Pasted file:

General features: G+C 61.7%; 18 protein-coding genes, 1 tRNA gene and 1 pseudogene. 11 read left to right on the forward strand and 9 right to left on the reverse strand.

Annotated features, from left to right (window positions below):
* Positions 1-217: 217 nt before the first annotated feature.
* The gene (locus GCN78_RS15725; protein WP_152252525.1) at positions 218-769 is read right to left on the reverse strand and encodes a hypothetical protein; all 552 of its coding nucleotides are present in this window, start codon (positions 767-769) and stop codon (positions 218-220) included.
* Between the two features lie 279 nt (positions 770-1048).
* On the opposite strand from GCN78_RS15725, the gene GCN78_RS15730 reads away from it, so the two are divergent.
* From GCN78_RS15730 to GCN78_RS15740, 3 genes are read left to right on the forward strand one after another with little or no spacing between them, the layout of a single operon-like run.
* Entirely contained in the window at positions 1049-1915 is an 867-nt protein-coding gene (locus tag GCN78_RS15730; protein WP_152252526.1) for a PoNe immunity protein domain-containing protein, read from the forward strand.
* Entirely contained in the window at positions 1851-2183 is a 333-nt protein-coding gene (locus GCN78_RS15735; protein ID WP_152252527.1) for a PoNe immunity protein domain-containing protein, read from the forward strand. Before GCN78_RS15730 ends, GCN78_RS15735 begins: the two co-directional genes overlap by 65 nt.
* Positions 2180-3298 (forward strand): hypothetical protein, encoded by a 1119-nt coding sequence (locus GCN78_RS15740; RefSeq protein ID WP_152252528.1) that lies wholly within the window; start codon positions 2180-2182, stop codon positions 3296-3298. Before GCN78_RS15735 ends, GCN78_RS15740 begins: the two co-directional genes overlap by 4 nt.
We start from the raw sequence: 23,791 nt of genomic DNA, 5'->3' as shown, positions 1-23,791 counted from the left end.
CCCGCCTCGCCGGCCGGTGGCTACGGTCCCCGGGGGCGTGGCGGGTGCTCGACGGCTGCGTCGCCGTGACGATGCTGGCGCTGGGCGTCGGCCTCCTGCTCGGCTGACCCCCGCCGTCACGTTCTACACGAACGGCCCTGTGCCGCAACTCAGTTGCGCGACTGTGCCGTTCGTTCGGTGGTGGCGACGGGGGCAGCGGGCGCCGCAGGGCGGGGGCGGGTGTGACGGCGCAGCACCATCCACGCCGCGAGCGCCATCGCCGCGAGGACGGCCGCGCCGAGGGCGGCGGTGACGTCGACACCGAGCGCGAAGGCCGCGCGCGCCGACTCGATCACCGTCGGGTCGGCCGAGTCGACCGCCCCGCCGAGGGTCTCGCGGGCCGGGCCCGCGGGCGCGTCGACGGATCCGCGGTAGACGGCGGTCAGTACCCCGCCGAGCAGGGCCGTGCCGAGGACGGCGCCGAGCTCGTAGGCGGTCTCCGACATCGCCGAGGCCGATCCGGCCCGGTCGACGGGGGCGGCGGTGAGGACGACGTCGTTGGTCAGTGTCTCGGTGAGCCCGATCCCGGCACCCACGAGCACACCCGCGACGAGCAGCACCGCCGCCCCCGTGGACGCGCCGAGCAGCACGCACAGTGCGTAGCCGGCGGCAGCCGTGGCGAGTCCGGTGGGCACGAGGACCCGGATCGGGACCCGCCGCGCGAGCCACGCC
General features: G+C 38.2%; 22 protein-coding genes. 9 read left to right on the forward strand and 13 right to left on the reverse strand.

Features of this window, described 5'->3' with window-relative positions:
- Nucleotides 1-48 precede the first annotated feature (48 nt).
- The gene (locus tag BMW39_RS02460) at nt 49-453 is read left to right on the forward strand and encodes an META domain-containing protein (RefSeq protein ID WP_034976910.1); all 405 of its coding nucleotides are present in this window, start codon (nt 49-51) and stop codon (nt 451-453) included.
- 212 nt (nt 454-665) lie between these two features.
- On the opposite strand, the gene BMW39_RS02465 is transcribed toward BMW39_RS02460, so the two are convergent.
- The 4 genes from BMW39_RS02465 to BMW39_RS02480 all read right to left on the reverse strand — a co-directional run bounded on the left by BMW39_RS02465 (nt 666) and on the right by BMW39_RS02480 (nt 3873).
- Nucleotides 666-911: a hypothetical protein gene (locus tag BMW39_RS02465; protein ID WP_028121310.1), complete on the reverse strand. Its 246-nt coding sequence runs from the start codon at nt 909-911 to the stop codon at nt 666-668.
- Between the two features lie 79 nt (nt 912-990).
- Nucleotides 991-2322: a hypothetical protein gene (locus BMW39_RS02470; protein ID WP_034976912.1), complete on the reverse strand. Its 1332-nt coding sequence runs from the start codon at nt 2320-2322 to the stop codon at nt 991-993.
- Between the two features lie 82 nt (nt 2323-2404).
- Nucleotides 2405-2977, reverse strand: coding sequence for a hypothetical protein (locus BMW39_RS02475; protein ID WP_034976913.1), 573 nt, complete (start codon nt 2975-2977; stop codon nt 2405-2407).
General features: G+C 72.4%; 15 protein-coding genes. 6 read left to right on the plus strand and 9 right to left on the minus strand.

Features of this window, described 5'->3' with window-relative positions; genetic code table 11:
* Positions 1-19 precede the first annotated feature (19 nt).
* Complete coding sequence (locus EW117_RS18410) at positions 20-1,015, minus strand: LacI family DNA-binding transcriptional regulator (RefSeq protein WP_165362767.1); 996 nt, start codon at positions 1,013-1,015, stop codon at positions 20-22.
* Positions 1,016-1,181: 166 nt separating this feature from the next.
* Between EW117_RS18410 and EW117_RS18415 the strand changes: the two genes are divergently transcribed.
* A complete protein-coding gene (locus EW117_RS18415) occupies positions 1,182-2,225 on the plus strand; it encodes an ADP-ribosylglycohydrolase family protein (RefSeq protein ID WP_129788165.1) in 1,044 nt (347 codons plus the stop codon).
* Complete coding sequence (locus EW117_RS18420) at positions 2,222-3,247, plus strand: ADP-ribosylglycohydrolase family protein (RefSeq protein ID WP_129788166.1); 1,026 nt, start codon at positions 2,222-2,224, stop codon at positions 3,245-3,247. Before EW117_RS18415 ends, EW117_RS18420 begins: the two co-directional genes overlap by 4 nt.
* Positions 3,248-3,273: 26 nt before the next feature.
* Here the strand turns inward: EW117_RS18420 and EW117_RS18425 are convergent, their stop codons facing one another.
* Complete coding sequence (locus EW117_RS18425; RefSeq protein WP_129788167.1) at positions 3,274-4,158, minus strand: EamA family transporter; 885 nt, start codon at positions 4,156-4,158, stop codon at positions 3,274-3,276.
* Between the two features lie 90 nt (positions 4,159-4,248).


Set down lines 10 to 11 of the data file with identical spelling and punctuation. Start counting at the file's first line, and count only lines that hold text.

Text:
* Positions 2180-3298 (forward strand): hypothetical protein, encoded by a 1119-nt coding sequence (locus GCN78_RS15740; RefSeq protein ID WP_152252528.1) that lies wholly within the window; start codon positions 2180-2182, stop codon positions 3296-3298. Before GCN78_RS15735 ends, GCN78_RS15740 begins: the two co-directional genes overlap by 4 nt.
We start from the raw sequence: 23,791 nt of genomic DNA, 5'->3' as shown, positions 1-23,791 counted from the left end.